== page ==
Kilmarnock 2 Queen’s Park 0

As a warm-up for the League campaign, our Betfred Cup draw couldn’t have been much tougher, pairing us as it did with two Premier League sides. And considering that Gus had to build a team virtually from scratch, it was little wonder that some in the Spiders camp feared the worst.

So there’s got to be some quiet satisfaction with the way we have performed in the opening four games. Although we lost our final encounter to Kilmarnock, it took the Ayrshire side an hour to open their account – and they only made the game safe with a penalty deep into stoppage time.

Much of the talk pre-match was about whether Gus would shake things up after the midweek draw with St Mirren. Queen’s had shown up well in that one, but they’d put in a huge effort and you had to wonder how they would recover in just four days. The Gaffer obviously had few such worries, making just two changes to his starting line-up; young James Grant coming in for the unavailable Gavin Lachlan, and Josh Peters taking over from Adam Martin. So the team that ran out at Rugby Park was: Jordan Hart, Grant, Ciaran Summers, Jamie McKernon, Gerry McLauchlan, Scott Gibson, Kurtis Roberts, Dean Kindlan, Smart Osadolor, William Mortimer and Peters. The bench comprised Martin, Brendan Sharpe, Daniel Nimmo, Calvin McGrory, Cameron Foy, Daniel Kindlan and Jack Dunlop.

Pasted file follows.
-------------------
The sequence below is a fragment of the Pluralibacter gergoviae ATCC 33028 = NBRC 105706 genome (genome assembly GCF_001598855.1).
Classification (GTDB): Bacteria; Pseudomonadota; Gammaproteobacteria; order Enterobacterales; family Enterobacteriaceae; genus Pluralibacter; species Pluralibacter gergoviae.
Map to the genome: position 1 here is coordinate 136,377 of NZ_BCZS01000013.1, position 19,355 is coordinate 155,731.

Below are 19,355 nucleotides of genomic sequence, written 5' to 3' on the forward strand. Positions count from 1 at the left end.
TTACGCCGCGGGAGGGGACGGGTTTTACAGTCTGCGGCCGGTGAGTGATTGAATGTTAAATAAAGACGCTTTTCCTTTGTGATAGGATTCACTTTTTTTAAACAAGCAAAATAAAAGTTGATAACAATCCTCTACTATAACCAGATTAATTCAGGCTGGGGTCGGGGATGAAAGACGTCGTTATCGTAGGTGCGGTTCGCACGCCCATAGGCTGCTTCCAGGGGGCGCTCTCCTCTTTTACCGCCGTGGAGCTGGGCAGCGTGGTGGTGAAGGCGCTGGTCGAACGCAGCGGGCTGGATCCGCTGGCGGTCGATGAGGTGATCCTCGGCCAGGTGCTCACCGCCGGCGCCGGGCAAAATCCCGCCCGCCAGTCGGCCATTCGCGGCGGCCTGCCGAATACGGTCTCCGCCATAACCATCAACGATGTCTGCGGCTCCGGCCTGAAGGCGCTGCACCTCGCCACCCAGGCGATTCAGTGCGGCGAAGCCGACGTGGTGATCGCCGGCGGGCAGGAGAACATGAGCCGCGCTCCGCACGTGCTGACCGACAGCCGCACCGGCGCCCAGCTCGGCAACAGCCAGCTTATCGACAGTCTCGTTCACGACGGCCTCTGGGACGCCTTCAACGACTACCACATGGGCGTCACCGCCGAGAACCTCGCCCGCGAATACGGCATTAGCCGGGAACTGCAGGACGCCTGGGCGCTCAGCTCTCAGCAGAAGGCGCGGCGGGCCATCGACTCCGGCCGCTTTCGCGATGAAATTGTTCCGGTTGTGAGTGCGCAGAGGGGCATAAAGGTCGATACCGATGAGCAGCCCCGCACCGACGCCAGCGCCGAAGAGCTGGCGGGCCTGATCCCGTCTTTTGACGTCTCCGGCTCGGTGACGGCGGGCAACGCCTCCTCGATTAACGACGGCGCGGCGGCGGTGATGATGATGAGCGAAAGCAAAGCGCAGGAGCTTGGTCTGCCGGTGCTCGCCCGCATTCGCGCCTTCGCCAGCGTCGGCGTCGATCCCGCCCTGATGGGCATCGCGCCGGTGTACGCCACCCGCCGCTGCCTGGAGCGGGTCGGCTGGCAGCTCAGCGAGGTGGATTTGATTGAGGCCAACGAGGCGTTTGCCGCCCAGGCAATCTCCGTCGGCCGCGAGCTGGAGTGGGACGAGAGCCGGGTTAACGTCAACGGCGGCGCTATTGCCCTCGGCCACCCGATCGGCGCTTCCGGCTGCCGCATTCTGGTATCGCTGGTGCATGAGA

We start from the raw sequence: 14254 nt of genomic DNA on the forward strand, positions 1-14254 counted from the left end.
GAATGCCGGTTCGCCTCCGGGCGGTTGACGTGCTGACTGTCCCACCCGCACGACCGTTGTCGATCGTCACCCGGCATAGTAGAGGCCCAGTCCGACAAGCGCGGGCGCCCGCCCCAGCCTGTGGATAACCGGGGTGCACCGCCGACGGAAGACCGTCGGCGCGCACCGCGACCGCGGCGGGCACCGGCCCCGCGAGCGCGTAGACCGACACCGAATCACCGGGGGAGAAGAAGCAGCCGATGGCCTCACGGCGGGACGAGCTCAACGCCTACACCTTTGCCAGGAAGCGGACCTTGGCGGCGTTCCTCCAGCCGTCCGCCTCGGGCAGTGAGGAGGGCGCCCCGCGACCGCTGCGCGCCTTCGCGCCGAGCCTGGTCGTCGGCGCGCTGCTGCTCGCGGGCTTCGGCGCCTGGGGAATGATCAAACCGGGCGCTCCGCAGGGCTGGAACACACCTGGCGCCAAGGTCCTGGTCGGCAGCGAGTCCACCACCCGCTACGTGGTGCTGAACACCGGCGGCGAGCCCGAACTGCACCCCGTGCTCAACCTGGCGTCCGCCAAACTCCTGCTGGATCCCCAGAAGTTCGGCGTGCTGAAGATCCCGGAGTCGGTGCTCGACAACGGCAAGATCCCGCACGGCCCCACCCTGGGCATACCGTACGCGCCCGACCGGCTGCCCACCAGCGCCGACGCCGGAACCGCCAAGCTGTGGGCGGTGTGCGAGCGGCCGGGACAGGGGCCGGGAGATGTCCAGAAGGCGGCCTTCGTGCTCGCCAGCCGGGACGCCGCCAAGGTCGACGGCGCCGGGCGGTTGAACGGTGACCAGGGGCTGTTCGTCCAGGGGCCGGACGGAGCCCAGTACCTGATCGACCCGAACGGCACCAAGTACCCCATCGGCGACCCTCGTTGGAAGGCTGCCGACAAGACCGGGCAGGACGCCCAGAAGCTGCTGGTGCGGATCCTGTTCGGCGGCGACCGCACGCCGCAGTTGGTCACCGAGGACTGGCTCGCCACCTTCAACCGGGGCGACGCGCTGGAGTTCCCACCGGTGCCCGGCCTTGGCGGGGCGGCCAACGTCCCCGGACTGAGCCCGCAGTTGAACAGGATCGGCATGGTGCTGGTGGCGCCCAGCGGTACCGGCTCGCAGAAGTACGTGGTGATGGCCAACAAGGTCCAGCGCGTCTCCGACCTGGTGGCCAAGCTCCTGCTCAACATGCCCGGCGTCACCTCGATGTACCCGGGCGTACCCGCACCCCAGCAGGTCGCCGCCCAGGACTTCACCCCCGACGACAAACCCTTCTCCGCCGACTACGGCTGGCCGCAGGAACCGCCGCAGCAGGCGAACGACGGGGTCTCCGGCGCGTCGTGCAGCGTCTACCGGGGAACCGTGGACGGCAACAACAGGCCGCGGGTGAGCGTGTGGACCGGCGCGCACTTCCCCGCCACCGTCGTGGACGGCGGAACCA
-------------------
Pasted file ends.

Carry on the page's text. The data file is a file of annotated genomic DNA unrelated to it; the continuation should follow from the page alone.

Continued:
Right from the start, it was obviously going to be a different sort of game from Tuesday night. For one thing, the contrast between the plastic pitch and the simply superb Hampden surface reinforced Gulliver’s long-held views that football is a game that should be played on grass. There was also a marked difference in style of the opposition, with the experienced Kris Boyd providing a very different physical challenge to the questions posed by St Mirren.

The pattern of the game was established early, with Kilmarnock dominating possession, and Queen’s making sure they didn’t give anything away cheaply, while trying to hit on the break when they could.

Neither side was seriously tested in the opening 10 minutes and then Queen’s mounted their first serious attack, but Peters and Osadolor were closed down before threatening MacDonald’s goal.

Killie then tried to turn the screw and put us under a bit of pressure with a series of corners and free-kicks. McLauchlan and Gibson dealt with everything that came their way, ably assisted by the midfield harrying of McKernon and his partners in crime.

Peters forced MacDonald into action with our first real shot in anger, before we had our first real scare after 25 minutes. Former Spider Eamonn Brophy found space on the right and blasted in a shot that had the net rippling … fortunately, it was the side netting and we remained on level terms.

So it continued, with Killie knocking on the door and the Spiders resolutely refusing entry. Just as we went into the last 10 minutes of the half, we had the first moment of real controversy. Grant found himself on the wrong side of Ndjoli and the striker went down under the challenge. Gulliver’s seen penalties awarded against us many times in similar situations, but on this occasion referee Cook waved away the claims and we carried on.

Hart had to make a couple of routine saves as Boyd and Burke tried their luck, and Captain Gibson produced a storming challenge to deny Brophy as he prepared to pull the trigger.